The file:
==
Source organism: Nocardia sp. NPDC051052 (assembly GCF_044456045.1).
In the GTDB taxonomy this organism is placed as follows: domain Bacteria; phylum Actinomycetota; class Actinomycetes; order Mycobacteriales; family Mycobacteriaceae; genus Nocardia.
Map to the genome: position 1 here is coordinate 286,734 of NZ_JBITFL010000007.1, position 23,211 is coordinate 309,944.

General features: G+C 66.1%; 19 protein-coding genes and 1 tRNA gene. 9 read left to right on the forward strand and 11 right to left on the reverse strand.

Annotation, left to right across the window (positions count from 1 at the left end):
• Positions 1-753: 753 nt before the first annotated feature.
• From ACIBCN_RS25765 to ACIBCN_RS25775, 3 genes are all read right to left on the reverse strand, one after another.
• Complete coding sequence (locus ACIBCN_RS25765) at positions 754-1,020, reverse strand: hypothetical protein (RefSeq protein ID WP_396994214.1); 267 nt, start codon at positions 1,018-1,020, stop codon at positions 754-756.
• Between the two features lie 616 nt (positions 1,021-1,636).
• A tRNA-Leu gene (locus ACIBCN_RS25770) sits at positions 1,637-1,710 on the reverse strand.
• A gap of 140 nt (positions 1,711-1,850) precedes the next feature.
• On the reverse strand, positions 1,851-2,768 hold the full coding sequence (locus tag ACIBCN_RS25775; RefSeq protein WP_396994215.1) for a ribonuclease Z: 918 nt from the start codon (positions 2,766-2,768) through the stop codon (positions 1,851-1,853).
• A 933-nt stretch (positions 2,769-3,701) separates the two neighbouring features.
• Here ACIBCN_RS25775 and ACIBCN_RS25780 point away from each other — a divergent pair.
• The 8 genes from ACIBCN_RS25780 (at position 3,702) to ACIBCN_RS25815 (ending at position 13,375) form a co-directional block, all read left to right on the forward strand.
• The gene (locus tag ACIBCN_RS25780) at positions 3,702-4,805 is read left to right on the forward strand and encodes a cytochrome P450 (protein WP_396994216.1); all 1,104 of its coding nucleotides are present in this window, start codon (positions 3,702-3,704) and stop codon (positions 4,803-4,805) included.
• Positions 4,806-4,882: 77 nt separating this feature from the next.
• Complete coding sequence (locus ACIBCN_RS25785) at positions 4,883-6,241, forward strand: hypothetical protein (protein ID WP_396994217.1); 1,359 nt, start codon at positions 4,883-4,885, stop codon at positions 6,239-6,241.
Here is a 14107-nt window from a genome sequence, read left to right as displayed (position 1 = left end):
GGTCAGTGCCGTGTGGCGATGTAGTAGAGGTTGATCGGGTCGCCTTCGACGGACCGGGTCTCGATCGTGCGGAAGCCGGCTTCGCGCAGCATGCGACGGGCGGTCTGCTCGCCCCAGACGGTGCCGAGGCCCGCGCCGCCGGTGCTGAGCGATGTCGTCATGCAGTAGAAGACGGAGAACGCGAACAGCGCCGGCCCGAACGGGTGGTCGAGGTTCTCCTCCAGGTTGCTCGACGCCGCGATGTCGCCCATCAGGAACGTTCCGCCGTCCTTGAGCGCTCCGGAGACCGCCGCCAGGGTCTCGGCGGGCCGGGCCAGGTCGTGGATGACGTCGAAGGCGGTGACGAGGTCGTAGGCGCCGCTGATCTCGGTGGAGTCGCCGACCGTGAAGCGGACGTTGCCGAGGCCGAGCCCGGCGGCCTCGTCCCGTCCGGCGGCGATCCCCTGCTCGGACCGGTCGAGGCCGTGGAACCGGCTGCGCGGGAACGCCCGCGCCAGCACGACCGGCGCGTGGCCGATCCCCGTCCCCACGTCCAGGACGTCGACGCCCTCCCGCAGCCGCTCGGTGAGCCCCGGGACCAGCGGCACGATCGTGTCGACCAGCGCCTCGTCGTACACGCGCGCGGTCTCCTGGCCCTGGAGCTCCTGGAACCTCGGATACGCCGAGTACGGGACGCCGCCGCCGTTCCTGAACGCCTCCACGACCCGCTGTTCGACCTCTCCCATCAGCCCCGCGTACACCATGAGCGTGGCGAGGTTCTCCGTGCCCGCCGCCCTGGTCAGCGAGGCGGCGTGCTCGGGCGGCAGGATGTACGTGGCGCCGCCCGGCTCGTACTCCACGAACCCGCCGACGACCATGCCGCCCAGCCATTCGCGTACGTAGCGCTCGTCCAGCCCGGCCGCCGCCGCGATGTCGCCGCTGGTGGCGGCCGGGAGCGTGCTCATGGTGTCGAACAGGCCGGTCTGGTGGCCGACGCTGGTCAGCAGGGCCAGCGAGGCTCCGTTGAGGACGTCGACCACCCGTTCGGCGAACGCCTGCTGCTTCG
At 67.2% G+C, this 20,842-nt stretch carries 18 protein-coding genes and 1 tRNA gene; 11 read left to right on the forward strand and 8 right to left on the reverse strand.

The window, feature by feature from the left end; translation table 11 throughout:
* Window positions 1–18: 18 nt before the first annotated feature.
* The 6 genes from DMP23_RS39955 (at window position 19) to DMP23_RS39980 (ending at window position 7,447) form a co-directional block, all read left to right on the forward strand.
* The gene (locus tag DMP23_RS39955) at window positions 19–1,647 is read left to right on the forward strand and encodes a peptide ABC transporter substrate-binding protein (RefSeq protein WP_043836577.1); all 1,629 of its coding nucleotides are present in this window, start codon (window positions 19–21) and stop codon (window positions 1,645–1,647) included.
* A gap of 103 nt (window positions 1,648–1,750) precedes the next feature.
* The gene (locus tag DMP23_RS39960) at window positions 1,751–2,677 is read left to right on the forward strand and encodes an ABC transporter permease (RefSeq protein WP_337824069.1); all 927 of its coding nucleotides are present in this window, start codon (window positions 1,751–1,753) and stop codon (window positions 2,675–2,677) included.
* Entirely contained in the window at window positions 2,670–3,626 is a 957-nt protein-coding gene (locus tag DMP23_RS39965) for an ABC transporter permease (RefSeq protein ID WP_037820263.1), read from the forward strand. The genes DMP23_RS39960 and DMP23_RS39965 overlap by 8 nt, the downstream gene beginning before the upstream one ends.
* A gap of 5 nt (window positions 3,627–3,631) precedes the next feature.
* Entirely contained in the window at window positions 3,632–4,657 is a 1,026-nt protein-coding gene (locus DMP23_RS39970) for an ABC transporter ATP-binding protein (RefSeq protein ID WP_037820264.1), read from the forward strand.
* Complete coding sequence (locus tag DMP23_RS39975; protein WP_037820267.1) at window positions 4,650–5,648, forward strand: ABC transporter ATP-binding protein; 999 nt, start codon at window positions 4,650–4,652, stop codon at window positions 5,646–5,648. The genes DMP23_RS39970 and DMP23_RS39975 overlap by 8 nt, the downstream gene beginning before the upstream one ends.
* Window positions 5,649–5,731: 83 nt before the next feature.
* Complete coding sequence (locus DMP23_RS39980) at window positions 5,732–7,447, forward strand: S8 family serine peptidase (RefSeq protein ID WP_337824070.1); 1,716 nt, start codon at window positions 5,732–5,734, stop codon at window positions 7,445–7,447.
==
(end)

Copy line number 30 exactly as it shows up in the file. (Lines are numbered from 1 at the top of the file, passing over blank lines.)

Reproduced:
* Entirely contained in the window at window positions 3,632–4,657 is a 1,026-nt protein-coding gene (locus DMP23_RS39970) for an ABC transporter ATP-binding protein (RefSeq protein ID WP_037820264.1), read from the forward strand.